The terror celebrated in Morrison‘s work goes beyond the Nietzschean acceptance of life‘s suffering. Morrison‘s familiarity with the poetry of Blake, as well as Rimbaud and Baudelaire, encouraged his attraction to darker themes. Although many of the nihilistic thoughts echo those of Nietzsche, Morrison‘s fondness for absurdist texts instills in him a preference for nonsense rather than rationality, telling a generation starved for love that 'music is your only friend.‘ Morrison sees no point in trying to combat nihilism. His work suggests that the absurdity of the world enhances man‘s sensory perception and allows the world to be whatever can be created in the mind. Morrison confronts conflicting feelings of remaining in the comfortable role of the spectator or assuming the unpredictable role of the actor—a problem he will ponder often during his career. Morrison recognizes "self-deception may be/ necessary to the poet‘s survival." Morrison‘s self-doubt extends beyond his abilities as a writer to his abilities as performer as well. 'The Discourse of the Sublime and the Inadequacy of Presentation' essay contends that an interest in the alliance between the mind and imagination challenged traditional views on aesthetics and in turn redefined the boundaries of disproportion, obscurity and monster-like appearances.  Morrison‘s poem 'Crossroads' depicts his perception of this process while showing his proclivity for darker images: "Meeting you at your parent‘s gate/ We will tell you what to do/ What you have to do to survive/ Leave the rotten towns/ of your father/ Leave the poisoned wells and bloodstained streets/ Enter now the sweet forest."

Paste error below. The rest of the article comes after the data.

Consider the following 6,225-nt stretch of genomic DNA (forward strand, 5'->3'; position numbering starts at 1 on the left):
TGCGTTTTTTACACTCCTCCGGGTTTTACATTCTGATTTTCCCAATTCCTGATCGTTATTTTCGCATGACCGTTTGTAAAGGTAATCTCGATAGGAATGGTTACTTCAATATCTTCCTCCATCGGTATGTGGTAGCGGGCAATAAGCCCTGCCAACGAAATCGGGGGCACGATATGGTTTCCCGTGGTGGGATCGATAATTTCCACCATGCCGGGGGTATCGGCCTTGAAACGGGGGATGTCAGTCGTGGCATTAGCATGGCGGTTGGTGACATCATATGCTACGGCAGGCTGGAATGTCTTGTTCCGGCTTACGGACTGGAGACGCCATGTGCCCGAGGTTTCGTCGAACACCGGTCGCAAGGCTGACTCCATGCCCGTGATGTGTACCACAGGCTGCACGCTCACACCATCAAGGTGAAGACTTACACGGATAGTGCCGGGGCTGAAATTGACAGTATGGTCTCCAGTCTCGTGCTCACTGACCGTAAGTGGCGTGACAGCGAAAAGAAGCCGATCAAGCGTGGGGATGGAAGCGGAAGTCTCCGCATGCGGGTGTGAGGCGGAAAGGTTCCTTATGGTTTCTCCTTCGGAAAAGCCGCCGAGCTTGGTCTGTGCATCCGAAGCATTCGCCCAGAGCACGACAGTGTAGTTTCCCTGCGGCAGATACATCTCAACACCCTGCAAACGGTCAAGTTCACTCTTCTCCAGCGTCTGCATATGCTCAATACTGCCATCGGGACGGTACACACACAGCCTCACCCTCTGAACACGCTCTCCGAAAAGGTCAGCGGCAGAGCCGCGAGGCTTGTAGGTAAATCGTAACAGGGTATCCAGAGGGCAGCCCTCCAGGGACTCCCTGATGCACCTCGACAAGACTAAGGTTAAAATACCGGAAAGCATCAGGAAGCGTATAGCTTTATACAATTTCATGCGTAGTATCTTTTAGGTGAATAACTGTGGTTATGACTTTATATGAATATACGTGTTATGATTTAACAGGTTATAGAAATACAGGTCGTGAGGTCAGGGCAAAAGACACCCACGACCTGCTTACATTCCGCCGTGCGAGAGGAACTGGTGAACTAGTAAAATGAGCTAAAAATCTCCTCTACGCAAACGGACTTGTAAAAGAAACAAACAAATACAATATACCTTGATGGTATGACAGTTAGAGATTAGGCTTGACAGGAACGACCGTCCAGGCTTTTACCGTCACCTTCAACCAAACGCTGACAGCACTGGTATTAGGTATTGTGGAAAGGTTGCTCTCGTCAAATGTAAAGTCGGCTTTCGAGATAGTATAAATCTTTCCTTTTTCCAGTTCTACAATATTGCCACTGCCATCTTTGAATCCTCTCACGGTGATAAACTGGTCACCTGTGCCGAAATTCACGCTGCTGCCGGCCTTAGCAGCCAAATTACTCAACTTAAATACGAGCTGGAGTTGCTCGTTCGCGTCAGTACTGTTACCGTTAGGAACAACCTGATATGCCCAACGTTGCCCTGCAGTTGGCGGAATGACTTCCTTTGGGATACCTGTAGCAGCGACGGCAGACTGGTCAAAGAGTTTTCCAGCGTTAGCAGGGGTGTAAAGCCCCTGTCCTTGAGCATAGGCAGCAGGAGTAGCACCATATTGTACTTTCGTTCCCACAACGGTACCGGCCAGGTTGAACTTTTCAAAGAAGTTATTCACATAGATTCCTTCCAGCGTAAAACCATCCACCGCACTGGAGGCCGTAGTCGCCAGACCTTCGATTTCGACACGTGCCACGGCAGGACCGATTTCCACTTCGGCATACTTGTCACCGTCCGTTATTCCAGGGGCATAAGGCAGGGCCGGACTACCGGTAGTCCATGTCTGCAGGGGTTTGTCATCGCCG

Jim Morrison summarizes his philosophy as he writes in 'The American Night': "We have assembled inside this ancient/ & insane theater/ To propagate our lust for life/ and flee the swarming wisdom of the streets." Both Nietzsche and Morrison believe in the destructive condition of the creative process. Morrison uses elements of Dionysian myth in his poetry to describe his own creative experiences: "Running, I saw a Satan/ or Satyr, moving beside/ me, a fleshy shadow/ of my secret mind. Running, Knowing. As the body is ravaged/ The spirit grows stronger./ Forgive me Father for I know/ I want to hear the last Poem/ of the last Poet." Morrison‘s lonely trip takes him to places that even he cannot endure: "I had a splitting headache/ from which the future‘s made." Following a long tradition of strong poets, Morrison uses Nietzschean themes to rewrite/reinvent Nietzsche and develop a philosophy of willful absurdity. ―"The Nietzschean Influence of Jim Morrison" (2008) thesis by Megan Michelle Stypinski